THE BLOG
04/04/2011 08:58 am ET | Updated Jun 04, 2011

European Privacy Law Comes to America Via FTC's Google Order

This probably will give the Tea Party types a heart attack but European privacy law has come to America via the FTC order last week.

One key part of the order imposed on Google was the FTC's press statement that:

this is the first time the FTC has alleged violations of the substantive privacy requirements of the U.S.-EU Safe Harbor Framework, which provides a method for U.S. companies to transfer personal data lawfully from the European Union to the United States.

What makes this significant is that for Internet companies operating globally, including in Europe -- and that means almost all the major companies -- the FTC has established the precedent of applying European Union principles on privacy via the U.S.-EU Safe Harbor Framework.

This framework was developed to help reconcile the differing privacy standards in the U.S. versus the European Union to allow companies to transfer data from Europe to U.S. users without getting specific permission on data transfers by the EU. Companies wanting this ease of data transfer have to certify compliance with the principles established by the framework and companies that violate those principles face enforcement action by the FTC -- as happened with the Google settlement this week.

What this means is a chunk of European privacy law is now being enforced in the U.S. So what is this basic E.U. law on privacy that American consumers will be getting the benefit of now? See the Safe Harbor principles listed here:

Organizations must comply with the seven Safe Harbor Privacy Principles, which require the following:

Notice

Organizations must notify individuals about the purposes for which they collect and use information about them. They must provide information about how individuals can contact the organization with any inquiries or complaints, the types of third parties to which it discloses the information and the choices and means the organization offers for limiting its use and disclosure.

Choice

Organizations must give individuals the opportunity to choose (opt out) whether their personal information will be disclosed to a third party or used for a purpose incompatible with the purpose for which it was originally collected or subsequently authorized by the individual. For sensitive information, affirmative or explicit (opt in) choice must be given if the information is to be disclosed to a third party or used for a purpose other than its original purpose or the purpose authorized subsequently by the individual.

Onward Transfer (Transfers to Third Parties)

To disclose information to a third party, organizations must apply the notice and choice principles. Where an organization wishes to transfer information to a third party that is acting as an agent, it may do so if it makes sure that the third party subscribes to the Safe Harbor Privacy Principles or is subject to the Directive or another adequacy finding. As an alternative, the organization can enter into a written agreement with such third party requiring that the third party provide at least the same level of privacy protection as is required by the relevant principles.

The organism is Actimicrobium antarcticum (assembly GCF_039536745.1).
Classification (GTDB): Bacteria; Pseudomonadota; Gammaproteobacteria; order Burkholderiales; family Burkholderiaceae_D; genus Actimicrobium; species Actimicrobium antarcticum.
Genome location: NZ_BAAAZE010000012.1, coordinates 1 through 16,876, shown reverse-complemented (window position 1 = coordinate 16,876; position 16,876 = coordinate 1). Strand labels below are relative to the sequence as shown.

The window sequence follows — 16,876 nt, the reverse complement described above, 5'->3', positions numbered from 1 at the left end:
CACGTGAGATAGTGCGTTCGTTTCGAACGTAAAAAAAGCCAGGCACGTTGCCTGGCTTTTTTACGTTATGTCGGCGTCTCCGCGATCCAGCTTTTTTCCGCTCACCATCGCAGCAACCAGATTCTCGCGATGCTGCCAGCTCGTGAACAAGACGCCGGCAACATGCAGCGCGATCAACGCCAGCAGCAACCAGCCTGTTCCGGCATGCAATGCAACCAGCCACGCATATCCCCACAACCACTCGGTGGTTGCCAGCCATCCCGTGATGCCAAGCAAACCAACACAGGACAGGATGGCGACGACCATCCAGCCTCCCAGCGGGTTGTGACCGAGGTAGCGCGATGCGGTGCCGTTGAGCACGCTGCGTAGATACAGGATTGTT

Access

Individuals must have access to personal information about them that an organization holds and be able to correct, amend, or delete that information where it is inaccurate, except where the burden or expense of providing access would be disproportionate to the risks to the individual's privacy in the case in question, or where the rights of persons other than the individual would be violated.

Security

Organizations must take reasonable precautions to protect personal information from loss, misuse and unauthorized access, disclosure, alteration and destruction.

Data integrity

Personal information must be relevant for the purposes for which it is to be used. An organization should take reasonable steps to ensure that data is reliable for its intended use, accurate, complete, and current.

There is still good reason for U.S. lawmakers to establish strong privacy legislation of its own, if only to make sure companies not operating in Europe follow the rules as well. I've noted that beyond negative "don't do" rules, there is a lot of more positive actions to facilitate privacy that the U.S. can learn from European policymakers.

But the FTC order this week does highlight that, at minimum, companies operating globally can't escape basic privacy protections for U.S. residents just by blocking privacy legislation here. If they want to operate globally, they need to raise privacy standards to the much higher standards of European nations they include in their network.